There are birthday parties and then, well, there are birthday parties. It's safe to say that at this year’s Tour de France Philippe Gilbert will celebrate one that he will never forget.
Born on July 5, Gilbert (Lotto-Soudal) is accustomed to celebrating his birthday on the roads of the Tour rather than at home with his family, and this year celebrates his 40th as the race reaches France for the first time.
Gilbert's perfect late birthday gift would be a win on Wednesday's stage five though; the long-awaited cobblestone stage. After all, he won the iconic Paris-Roubaix over many of these same cobbles just three years ago in 2019. That win was in many ways the crowning achievement of his long and storied career, one in which he won four of cycling’s five Monuments as well as the world championships over an incredible 20 years in the pro ranks.
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Today Gilbert is far and above the most successful active Classics rider, boasting four Amstel Gold Race titles, two Il Lombardia victories as well the Tour of Flanders and Liège-Bastogne-Liège. Only Milan-San Remo—the race he seemed suited to win—managed to slip from his grasp. And while the great Italian Classic was a main focus in the final years of his career, these last years have been complicated for Gilbert.
First there were the crashes in the 2018 and 2020 Tours de France, both of which required long recoveries, and then there was Covid. Sure the pandemic was complicated for everyone, but for a veteran like Gilbert it was particularly hard. Gilbert thrived on the crowds throughout his career. For such riders, the lack of fans in the past seasons made it even harder to focus.
The Belgian is clearly savouring the fans at the start of this year’s Tour, and even his own 'Phil-Gil' fans were clearly visible in Denmark.
"I’m just so happy to see the fans again. And to see things back to normal a bit," Gilbert told Rouleur before the start of stage two in this year’s race.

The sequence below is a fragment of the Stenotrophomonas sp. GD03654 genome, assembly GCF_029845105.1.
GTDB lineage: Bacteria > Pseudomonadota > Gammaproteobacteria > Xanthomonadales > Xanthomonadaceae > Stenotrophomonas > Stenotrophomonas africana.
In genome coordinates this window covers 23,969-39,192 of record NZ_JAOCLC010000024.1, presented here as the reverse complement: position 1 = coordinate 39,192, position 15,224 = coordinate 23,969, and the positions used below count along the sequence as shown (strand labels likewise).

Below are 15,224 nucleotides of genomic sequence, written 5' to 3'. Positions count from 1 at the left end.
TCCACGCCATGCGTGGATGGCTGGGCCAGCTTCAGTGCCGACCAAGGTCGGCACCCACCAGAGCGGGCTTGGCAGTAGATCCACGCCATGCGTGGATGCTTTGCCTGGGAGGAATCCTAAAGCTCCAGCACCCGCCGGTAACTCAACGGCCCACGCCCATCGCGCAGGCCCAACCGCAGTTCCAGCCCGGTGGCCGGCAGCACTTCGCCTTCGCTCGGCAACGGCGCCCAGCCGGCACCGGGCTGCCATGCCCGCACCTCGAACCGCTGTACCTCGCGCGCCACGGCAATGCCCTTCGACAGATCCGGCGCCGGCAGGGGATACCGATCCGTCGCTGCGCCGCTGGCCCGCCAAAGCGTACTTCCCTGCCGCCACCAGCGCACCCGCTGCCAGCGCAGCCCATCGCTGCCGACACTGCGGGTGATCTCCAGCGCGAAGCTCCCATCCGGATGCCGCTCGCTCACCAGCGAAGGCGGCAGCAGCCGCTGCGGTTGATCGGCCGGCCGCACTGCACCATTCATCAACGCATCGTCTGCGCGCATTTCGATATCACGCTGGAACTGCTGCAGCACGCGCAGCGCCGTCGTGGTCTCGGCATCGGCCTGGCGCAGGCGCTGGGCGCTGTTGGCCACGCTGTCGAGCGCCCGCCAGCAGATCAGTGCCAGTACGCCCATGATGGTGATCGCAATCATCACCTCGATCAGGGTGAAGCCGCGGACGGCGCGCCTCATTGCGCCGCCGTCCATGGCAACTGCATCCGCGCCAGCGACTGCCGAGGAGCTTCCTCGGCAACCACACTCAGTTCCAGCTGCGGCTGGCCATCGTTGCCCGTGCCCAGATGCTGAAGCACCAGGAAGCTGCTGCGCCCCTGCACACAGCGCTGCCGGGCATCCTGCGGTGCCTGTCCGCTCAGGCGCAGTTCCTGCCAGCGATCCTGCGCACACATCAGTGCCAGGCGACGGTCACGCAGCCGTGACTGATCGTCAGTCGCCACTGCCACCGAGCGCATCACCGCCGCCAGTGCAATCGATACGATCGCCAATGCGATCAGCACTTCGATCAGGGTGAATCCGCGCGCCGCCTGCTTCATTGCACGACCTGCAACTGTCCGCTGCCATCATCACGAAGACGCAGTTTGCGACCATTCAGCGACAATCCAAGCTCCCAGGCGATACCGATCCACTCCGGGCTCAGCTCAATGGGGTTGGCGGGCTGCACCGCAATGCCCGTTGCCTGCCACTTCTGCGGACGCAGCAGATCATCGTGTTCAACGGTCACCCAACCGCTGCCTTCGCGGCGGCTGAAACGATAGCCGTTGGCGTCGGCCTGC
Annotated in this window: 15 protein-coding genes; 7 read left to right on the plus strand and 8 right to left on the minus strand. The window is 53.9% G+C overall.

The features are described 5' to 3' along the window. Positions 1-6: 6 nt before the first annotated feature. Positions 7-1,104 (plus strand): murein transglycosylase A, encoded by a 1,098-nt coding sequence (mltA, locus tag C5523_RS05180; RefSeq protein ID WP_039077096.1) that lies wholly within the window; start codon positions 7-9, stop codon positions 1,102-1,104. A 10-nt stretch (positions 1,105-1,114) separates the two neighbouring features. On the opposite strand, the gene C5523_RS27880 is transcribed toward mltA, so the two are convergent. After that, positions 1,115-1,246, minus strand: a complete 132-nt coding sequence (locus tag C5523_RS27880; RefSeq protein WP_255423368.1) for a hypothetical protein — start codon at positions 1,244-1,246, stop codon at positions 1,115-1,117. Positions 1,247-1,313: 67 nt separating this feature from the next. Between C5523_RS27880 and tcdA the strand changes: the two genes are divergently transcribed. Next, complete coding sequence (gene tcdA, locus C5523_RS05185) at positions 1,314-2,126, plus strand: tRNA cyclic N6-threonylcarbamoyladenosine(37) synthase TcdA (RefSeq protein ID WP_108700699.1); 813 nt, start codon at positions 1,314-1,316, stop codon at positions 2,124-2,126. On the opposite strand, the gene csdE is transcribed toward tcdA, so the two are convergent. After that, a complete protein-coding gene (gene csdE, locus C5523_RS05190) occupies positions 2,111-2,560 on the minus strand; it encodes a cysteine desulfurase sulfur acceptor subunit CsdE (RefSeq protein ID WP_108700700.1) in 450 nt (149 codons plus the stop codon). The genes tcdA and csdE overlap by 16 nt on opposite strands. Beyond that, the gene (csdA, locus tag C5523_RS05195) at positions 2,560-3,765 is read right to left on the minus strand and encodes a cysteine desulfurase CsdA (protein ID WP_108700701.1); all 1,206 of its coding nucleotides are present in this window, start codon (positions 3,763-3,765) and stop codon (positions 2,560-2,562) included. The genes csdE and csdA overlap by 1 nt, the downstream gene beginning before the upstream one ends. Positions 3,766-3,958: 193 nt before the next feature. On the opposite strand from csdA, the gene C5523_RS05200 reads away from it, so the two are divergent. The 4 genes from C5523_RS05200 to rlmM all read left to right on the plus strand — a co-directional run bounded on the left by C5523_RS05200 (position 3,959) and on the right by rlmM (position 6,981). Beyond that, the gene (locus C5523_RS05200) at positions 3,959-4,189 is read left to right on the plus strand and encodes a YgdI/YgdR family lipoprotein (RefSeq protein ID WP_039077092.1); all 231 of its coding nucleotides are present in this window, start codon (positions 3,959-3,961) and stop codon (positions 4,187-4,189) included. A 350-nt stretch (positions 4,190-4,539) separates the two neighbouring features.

"Racing in the Tour is important for everyone, but I really wanted to be here this year. I haven’t had a good Tour for a long time and I really wanted to come here and finish on a high note."
With the race returning to the northern roads of France on Tuesday, Gilbert will be in his element, especially with the stage five cobbles the following day.
"To have your birthday on the Tour is always special, but to have it on the day [ed. the day before] the Tour races across the cobbles is going to be something else altogether. It was the place of my last great win, so to celebrate it here in the Tour is going to be one I will not forget."
That said, Gilbert is quick to point out that racing the cobbles in the Tour is very different than in Paris-Roubaix. "In Paris-Roubaix, we are racing with specialists," he said, "but when we hit the cobbles in the Tour, we are racing with a lot of riders that don’t really know how to handle their bikes on these roads. It’s very, very nervous. It’s a big, big difference."
For the overall contenders in this year’s Tour, stage five from Lille to Arenberg-Porte du Hainaut promises to be one of the most nerve-wracking stages in this year’s race, as each sector of cobbles will provide a new set of challenges and traps. There are fewer cobbled sectors in the Tour than in Roubaix, but here they are more condensed. Once the race hits the first sector there will be no place to hide, and more importantly, little chance to return from the slightest mishap. The Tour is never won on the cobbles, but is often lost.
Gilbert, however, cannot wait, as he will clearly be in his element. He will also be free to play his own cards. Some cobbled specialists like the Tour’s current yellow jersey Wout van Aert (Jumbo-Visma), may not be able to race his own race as he has two Tour contenders on his team with Primož Roglič and Jonas Vingegaard.
"I will definitely have my chance to ride for myself," Gilbert said. "That is for sure. And I hope to be in the good moves. I am not a threat on the overall classification so hopefully I can be at the front."
For Gilbert, winning on the cobbles in the Tour would be a perfect swansong to his rich career. And it would be one heck of a birthday present.
Little matter the result come Wednesday, Gilbert will continue to race the Tour with vigour, as he knows it will be his last. For many, Gilbert appeared ageless, but he announced earlier this year that the 2022 season would be his last. "I think being a pro for 20 years is a long, long time," he said on his decision to finally bring his career to a close.
"That’s half of my life. I just think it is a good place to stop."